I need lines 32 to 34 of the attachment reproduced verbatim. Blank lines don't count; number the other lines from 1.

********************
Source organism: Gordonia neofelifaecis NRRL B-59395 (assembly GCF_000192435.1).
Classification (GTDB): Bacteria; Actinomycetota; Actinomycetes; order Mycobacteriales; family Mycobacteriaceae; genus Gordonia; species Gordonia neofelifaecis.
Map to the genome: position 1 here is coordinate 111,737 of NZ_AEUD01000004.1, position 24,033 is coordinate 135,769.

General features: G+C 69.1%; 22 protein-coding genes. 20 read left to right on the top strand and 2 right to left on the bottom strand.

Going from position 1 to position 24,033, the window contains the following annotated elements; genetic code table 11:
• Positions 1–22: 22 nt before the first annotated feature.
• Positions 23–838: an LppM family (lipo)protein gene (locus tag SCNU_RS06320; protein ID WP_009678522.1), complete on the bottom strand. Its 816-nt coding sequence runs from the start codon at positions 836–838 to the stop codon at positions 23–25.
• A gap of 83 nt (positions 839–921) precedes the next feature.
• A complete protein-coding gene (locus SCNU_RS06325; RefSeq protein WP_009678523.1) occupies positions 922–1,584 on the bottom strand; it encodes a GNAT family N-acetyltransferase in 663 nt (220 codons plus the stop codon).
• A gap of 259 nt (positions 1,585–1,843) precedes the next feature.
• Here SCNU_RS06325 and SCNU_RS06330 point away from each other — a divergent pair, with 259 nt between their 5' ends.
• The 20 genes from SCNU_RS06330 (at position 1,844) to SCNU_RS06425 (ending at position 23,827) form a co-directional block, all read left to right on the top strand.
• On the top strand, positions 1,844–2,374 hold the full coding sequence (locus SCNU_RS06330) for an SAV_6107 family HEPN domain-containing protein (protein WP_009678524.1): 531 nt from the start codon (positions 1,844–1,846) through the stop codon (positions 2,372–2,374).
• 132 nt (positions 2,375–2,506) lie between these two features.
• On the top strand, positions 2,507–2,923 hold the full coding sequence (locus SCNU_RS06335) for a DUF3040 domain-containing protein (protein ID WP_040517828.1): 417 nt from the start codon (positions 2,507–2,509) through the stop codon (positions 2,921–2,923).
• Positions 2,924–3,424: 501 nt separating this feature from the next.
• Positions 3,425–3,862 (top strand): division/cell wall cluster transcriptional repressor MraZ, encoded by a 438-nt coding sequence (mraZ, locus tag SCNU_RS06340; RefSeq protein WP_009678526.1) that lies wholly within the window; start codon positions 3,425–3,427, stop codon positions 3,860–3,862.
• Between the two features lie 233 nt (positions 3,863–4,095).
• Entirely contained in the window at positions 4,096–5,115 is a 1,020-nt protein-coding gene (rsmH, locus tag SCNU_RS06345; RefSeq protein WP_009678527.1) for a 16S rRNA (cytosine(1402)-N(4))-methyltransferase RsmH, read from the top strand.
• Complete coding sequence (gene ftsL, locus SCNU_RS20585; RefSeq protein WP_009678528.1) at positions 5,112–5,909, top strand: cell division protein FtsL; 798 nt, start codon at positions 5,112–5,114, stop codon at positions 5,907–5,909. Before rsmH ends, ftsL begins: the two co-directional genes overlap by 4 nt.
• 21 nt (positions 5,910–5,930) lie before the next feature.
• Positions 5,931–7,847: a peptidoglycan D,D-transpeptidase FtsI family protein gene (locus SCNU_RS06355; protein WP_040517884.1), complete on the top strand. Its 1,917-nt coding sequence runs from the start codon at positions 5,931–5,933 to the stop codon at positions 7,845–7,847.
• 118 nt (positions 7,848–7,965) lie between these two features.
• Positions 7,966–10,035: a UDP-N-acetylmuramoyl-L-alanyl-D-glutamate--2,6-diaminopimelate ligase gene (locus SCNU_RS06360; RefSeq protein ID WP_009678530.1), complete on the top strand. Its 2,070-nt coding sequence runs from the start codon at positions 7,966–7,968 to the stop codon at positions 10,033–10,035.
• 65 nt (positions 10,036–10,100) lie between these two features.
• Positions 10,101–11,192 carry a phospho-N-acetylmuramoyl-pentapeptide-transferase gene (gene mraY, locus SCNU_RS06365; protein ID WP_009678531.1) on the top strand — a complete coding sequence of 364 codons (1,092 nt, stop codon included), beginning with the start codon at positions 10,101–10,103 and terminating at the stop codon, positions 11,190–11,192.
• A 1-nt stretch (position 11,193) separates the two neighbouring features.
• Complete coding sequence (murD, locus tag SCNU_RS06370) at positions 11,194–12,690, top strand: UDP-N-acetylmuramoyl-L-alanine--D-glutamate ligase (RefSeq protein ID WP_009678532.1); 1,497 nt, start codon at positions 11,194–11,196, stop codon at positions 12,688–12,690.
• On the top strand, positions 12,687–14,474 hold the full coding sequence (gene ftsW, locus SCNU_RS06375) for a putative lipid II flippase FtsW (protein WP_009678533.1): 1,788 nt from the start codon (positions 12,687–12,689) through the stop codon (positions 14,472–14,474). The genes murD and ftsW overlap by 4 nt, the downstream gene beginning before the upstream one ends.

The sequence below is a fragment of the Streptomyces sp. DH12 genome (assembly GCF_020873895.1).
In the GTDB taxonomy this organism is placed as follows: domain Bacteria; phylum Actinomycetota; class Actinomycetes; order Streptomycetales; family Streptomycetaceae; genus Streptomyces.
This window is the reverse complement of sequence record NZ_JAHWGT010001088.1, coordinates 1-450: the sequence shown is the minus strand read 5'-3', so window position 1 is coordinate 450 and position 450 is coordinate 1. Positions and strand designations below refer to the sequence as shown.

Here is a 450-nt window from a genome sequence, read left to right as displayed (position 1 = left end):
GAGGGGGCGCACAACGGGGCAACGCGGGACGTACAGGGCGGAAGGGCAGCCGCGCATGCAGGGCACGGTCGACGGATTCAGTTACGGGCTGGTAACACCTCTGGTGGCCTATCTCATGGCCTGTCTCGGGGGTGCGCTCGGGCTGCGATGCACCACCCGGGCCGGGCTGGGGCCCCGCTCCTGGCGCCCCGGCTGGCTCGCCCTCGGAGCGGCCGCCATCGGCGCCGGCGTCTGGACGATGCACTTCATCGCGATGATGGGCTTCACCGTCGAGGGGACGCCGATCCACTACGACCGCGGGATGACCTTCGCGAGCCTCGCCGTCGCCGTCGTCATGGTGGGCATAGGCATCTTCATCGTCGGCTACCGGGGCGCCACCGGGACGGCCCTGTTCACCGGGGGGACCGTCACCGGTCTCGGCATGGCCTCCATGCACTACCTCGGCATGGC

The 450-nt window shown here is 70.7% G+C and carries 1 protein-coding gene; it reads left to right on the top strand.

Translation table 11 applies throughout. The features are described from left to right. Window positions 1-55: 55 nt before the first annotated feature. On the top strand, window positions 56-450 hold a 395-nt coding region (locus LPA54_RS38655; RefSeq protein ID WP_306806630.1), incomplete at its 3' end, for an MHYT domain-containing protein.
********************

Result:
This window is the reverse complement of sequence record NZ_JAHWGT010001088.1, coordinates 1-450: the sequence shown is the minus strand read 5'-3', so window position 1 is coordinate 450 and position 450 is coordinate 1. Positions and strand designations below refer to the sequence as shown.

Here is a 450-nt window from a genome sequence, read left to right as displayed (position 1 = left end):
GAGGGGGCGCACAACGGGGCAACGCGGGACGTACAGGGCGGAAGGGCAGCCGCGCATGCAGGGCACGGTCGACGGATTCAGTTACGGGCTGGTAACACCTCTGGTGGCCTATCTCATGGCCTGTCTCGGGGGTGCGCTCGGGCTGCGATGCACCACCCGGGCCGGGCTGGGGCCCCGCTCCTGGCGCCCCGGCTGGCTCGCCCTCGGAGCGGCCGCCATCGGCGCCGGCGTCTGGACGATGCACTTCATCGCGATGATGGGCTTCACCGTCGAGGGGACGCCGATCCACTACGACCGCGGGATGACCTTCGCGAGCCTCGCCGTCGCCGTCGTCATGGTGGGCATAGGCATCTTCATCGTCGGCTACCGGGGCGCCACCGGGACGGCCCTGTTCACCGGGGGGACCGTCACCGGTCTCGGCATGGCCTCCATGCACTACCTCGGCATGGC